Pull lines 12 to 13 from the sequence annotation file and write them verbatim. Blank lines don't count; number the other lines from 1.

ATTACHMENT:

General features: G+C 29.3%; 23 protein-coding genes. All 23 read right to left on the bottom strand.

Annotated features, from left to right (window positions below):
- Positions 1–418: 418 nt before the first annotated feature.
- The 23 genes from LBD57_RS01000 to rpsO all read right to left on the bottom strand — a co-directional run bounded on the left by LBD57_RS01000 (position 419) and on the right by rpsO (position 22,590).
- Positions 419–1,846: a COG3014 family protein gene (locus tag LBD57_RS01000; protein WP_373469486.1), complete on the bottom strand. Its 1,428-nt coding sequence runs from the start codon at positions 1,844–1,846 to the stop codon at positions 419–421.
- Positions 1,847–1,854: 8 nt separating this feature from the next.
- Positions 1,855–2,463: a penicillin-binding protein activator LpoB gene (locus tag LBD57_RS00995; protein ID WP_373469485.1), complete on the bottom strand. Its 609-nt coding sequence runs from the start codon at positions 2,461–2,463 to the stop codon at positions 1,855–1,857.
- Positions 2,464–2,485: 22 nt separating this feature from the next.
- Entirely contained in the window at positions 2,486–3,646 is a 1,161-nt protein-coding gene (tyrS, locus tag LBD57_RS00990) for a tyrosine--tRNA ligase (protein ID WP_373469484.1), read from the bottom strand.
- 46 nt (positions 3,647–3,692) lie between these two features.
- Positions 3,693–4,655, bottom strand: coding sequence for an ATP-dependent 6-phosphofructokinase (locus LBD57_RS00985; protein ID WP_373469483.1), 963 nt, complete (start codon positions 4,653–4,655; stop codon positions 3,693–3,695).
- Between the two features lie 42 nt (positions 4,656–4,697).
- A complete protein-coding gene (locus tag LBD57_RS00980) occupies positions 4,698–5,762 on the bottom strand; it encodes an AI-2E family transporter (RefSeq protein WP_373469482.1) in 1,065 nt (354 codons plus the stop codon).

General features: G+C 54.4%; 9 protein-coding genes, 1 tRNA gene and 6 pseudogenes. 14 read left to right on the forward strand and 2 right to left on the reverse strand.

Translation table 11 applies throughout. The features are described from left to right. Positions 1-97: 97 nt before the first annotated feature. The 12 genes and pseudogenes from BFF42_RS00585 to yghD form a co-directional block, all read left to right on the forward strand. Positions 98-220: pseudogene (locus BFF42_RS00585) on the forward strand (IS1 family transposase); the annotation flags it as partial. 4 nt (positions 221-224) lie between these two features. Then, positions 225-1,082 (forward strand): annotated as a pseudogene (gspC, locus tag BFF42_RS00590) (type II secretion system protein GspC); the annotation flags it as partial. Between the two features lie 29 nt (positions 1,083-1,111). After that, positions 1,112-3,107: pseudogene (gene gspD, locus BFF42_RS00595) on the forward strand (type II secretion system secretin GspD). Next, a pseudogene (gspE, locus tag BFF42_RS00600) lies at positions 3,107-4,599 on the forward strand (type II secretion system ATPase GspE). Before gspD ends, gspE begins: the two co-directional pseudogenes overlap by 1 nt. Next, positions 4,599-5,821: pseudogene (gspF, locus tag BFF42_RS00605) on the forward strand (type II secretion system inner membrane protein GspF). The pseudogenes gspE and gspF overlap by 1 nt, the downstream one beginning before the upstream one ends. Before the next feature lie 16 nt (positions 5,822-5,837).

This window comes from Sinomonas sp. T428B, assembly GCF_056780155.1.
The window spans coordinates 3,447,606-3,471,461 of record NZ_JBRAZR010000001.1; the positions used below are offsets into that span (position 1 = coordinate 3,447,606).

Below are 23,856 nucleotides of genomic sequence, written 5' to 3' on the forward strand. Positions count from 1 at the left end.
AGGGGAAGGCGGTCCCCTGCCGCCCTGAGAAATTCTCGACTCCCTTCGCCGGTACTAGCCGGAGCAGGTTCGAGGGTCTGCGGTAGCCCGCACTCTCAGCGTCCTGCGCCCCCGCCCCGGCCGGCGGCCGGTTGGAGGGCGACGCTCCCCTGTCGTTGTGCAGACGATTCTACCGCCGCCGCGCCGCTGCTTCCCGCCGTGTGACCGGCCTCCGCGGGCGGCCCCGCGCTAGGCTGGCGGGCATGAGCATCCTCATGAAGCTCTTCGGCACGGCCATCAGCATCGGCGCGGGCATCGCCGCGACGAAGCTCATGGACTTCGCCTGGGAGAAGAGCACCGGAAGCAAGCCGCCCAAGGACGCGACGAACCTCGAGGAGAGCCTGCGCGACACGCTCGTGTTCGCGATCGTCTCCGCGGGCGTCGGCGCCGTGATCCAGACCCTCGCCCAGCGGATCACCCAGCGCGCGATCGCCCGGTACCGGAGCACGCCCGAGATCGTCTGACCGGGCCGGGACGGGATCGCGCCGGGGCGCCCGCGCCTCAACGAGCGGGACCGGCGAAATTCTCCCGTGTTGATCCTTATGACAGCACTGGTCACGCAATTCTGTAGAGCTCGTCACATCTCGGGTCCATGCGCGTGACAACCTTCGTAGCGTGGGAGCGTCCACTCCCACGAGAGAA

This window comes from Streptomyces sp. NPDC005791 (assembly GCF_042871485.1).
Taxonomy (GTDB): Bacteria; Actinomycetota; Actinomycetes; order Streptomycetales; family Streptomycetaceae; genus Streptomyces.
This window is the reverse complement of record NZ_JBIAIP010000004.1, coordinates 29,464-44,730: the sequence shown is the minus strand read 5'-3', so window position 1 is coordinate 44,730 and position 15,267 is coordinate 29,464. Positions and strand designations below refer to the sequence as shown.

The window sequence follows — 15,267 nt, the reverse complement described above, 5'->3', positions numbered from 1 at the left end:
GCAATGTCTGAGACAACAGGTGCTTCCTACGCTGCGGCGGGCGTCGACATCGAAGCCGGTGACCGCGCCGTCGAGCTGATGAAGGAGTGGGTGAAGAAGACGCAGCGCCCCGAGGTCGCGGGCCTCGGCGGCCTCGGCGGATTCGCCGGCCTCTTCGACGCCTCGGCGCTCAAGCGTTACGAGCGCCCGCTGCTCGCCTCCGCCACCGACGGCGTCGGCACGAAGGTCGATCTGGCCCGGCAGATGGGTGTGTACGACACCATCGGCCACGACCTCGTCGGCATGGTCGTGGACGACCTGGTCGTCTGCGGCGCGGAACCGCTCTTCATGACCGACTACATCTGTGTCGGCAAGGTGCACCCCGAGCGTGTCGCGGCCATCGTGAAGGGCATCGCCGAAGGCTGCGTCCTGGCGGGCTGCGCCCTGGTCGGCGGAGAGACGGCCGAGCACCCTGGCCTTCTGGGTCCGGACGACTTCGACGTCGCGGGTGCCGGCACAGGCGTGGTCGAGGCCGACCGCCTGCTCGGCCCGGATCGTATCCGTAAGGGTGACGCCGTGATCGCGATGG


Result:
- Between the two features lie 42 nt (positions 4,656–4,697).
- A complete protein-coding gene (locus tag LBD57_RS00980) occupies positions 4,698–5,762 on the bottom strand; it encodes an AI-2E family transporter (RefSeq protein WP_373469482.1) in 1,065 nt (354 codons plus the stop codon).